Since Wayland Moore has worked so effectively in the sports idiom, reference to him as an "artistic triple threat" would not be an inappropriate analogy. He has not only reached a height plateau of competency, he as received critical acclaim as an illustrator, cartoonist and painter.
As an illustrator, much in demand, he is one of the few Southerners belonging to the Society of Illustrators of New York. In 1967, his work for the Sarasota, Florida Herald-Tribune won him a nomination for a Pulitzer Prize in editorial cartooning.
After graduation from high school in Belton South Carolina where e received his first art training, Moore majored in commercial design at the Ringling School of Art in Sarasota, Florida. Since graduation he has worked he has worked for a design house in Greenville, South Carolina as art director for an NBC-TV affiliate, art director for the Sarasota Herald-Tribune and as senior illustrator with an Atlanta studio. In 1971 he opened Wayland Moore Studios which is located at Atlanta Stadium where Moore serves as graphics director for the Atlanta Braves, combining his career interests in art with his leisure time love of sports.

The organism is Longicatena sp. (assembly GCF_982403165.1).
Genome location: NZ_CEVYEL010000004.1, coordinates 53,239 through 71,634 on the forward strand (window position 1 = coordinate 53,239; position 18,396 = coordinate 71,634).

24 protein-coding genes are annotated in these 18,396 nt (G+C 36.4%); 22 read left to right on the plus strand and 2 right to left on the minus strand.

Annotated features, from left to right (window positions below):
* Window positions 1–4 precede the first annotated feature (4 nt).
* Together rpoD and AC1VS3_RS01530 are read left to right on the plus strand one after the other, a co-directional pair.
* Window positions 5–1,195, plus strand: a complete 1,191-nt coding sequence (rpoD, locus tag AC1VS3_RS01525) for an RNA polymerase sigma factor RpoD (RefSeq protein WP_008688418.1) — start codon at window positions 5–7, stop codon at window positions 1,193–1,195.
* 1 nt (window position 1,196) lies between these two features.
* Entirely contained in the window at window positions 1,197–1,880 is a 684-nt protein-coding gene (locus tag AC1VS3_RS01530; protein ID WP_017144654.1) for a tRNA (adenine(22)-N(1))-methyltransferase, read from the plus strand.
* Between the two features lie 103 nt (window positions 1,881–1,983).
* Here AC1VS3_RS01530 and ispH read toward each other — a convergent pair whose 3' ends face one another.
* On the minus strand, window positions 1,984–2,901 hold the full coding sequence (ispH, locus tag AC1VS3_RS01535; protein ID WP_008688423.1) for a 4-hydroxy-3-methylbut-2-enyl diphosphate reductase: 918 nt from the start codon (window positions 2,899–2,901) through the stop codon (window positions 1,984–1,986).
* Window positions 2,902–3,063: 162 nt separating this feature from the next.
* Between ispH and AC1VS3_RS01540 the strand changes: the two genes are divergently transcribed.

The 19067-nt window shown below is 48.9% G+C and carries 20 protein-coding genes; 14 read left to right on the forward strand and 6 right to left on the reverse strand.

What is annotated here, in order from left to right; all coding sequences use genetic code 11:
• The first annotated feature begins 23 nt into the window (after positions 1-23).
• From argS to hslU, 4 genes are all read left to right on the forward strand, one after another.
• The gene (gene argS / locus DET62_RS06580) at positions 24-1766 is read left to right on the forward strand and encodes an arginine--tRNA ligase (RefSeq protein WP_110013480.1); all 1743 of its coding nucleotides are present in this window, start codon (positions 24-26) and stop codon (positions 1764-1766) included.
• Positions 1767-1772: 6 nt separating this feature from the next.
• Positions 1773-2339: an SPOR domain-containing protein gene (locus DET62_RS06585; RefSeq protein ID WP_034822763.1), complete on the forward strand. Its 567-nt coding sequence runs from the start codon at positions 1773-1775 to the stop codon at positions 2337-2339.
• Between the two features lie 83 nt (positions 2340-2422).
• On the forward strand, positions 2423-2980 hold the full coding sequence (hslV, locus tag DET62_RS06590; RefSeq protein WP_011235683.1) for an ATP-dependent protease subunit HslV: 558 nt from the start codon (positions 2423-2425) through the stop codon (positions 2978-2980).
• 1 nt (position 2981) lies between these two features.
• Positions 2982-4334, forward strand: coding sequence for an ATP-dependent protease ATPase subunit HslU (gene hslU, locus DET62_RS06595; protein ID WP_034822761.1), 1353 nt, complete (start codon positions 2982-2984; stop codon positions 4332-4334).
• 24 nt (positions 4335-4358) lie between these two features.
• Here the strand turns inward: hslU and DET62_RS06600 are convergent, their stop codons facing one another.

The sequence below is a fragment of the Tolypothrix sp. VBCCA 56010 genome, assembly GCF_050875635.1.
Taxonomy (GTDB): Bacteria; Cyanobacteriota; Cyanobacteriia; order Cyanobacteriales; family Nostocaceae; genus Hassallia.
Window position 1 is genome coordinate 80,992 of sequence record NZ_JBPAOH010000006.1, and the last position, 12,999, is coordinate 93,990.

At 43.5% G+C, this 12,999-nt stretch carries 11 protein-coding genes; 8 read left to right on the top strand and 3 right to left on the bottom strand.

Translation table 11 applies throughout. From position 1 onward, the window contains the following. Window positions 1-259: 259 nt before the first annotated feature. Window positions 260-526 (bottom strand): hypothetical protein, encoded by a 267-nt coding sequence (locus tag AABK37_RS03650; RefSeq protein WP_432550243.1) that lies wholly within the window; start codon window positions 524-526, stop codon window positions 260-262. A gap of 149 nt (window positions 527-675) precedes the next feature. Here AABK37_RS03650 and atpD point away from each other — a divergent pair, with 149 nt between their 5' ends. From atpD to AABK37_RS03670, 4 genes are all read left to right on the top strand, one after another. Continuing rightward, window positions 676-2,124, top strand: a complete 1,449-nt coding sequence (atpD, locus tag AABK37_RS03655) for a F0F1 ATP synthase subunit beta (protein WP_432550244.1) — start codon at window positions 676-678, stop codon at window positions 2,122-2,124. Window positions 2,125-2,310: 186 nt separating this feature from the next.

In addition to the Pulitzer Prize nomination, is a book consisting of his Florida Sketches, a front page cartoon that is included in the permanent collection of Walt Disney Studios in California, a scholarship offered in his name by the Ringling School of Art and a string of artistic assignments that have included coverage of the Indianapolis 500, PGA Golf Tournaments, Can-Am races and, perhaps the greatest spots hustle of all time, the Billie Jean King-Bobby Riggs tennis match in Houston's Astrodome.
An athlete who paints, Wayland Moore has achieved preeminence in the sports world through a multi-faceted background. A football player who turned down athletic scholarships to attend the Ringling School of Art. A Pulitzer prize nominee for editorial cartooning who became Graphics Director for a major league baseball team. But, most important, an artist with the ability to capture a moment without freezing it - the ability that only comes from having "been there" as an athlete.